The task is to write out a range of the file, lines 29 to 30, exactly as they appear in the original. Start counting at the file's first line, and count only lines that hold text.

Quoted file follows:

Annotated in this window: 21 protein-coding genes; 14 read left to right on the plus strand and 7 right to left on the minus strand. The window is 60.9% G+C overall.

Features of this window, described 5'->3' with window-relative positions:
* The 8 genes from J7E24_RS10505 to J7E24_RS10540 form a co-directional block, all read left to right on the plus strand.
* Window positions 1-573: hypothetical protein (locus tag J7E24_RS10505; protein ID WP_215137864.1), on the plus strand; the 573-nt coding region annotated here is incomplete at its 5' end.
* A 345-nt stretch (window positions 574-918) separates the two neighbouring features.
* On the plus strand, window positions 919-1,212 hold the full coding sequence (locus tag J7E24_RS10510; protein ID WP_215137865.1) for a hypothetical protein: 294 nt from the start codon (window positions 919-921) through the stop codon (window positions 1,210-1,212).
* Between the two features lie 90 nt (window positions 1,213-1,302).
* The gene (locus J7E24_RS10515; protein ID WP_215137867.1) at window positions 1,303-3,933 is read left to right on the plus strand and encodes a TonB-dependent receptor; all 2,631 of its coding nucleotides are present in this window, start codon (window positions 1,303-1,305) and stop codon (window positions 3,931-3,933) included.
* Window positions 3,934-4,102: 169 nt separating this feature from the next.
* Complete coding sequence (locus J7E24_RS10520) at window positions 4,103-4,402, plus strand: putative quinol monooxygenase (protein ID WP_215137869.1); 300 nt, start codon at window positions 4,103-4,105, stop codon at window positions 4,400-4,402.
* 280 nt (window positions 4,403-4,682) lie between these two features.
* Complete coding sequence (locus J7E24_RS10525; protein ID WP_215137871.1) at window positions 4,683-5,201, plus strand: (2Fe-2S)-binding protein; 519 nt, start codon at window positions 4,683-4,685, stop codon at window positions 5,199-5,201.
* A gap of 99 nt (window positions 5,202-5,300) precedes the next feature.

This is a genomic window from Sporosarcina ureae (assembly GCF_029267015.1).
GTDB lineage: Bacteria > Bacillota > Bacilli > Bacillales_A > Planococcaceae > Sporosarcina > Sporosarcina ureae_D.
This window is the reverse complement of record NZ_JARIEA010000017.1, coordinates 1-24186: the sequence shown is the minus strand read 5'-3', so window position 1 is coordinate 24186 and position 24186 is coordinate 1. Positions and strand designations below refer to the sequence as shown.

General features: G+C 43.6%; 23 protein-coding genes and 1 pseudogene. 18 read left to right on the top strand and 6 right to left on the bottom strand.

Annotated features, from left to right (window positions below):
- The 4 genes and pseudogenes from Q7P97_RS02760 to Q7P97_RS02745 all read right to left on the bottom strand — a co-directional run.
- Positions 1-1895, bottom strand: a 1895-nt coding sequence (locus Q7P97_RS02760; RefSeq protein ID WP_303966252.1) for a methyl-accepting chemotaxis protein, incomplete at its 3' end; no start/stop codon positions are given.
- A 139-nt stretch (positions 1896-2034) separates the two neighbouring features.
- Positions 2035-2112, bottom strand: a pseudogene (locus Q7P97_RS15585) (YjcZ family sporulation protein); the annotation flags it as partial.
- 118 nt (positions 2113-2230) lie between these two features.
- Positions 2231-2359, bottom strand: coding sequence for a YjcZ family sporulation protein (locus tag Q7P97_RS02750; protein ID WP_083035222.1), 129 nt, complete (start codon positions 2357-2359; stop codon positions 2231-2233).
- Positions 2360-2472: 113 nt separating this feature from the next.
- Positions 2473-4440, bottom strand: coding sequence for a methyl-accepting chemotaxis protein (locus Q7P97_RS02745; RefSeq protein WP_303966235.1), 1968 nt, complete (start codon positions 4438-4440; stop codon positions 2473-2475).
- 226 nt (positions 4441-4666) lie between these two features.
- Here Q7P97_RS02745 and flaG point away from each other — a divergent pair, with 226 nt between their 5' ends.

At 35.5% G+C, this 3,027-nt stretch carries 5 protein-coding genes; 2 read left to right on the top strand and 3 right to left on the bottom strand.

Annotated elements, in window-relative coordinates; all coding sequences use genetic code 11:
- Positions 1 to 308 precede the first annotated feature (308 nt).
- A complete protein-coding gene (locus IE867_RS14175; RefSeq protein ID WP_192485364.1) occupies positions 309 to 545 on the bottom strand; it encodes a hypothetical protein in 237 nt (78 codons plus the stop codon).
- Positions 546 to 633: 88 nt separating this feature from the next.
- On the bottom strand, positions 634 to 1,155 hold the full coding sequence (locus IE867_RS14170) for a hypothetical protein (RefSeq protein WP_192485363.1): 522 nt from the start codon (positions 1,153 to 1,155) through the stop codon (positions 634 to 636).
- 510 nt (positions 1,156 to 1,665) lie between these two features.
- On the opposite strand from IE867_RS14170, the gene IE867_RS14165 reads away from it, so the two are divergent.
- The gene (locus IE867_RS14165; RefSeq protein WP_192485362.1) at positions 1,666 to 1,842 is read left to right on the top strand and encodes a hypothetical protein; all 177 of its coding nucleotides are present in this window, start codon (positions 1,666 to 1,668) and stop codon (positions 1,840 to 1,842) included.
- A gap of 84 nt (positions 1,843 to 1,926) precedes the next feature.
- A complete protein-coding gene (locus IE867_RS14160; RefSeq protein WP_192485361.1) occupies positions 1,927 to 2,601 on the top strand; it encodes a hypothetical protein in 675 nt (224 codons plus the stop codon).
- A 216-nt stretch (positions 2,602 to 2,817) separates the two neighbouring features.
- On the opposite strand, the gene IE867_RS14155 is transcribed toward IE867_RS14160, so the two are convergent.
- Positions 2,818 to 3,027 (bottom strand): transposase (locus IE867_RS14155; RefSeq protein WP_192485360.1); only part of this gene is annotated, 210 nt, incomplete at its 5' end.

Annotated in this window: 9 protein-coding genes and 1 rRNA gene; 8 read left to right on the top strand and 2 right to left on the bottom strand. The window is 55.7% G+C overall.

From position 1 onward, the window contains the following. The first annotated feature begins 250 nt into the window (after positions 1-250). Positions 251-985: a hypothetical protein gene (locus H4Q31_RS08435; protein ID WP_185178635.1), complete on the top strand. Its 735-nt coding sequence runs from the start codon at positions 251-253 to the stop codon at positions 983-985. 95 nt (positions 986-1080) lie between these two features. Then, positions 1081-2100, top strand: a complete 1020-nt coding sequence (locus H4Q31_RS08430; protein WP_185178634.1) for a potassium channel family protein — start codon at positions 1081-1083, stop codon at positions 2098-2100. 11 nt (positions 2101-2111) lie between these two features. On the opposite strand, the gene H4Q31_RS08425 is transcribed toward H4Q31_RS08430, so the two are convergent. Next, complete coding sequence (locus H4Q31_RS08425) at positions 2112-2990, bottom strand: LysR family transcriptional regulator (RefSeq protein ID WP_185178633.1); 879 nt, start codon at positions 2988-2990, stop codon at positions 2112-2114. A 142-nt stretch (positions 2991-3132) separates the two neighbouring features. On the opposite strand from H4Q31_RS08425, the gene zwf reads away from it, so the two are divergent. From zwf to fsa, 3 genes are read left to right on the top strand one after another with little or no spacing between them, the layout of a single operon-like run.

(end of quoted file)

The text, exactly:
At 35.5% G+C, this 3,027-nt stretch carries 5 protein-coding genes; 2 read left to right on the top strand and 3 right to left on the bottom strand.

Annotated elements, in window-relative coordinates; all coding sequences use genetic code 11: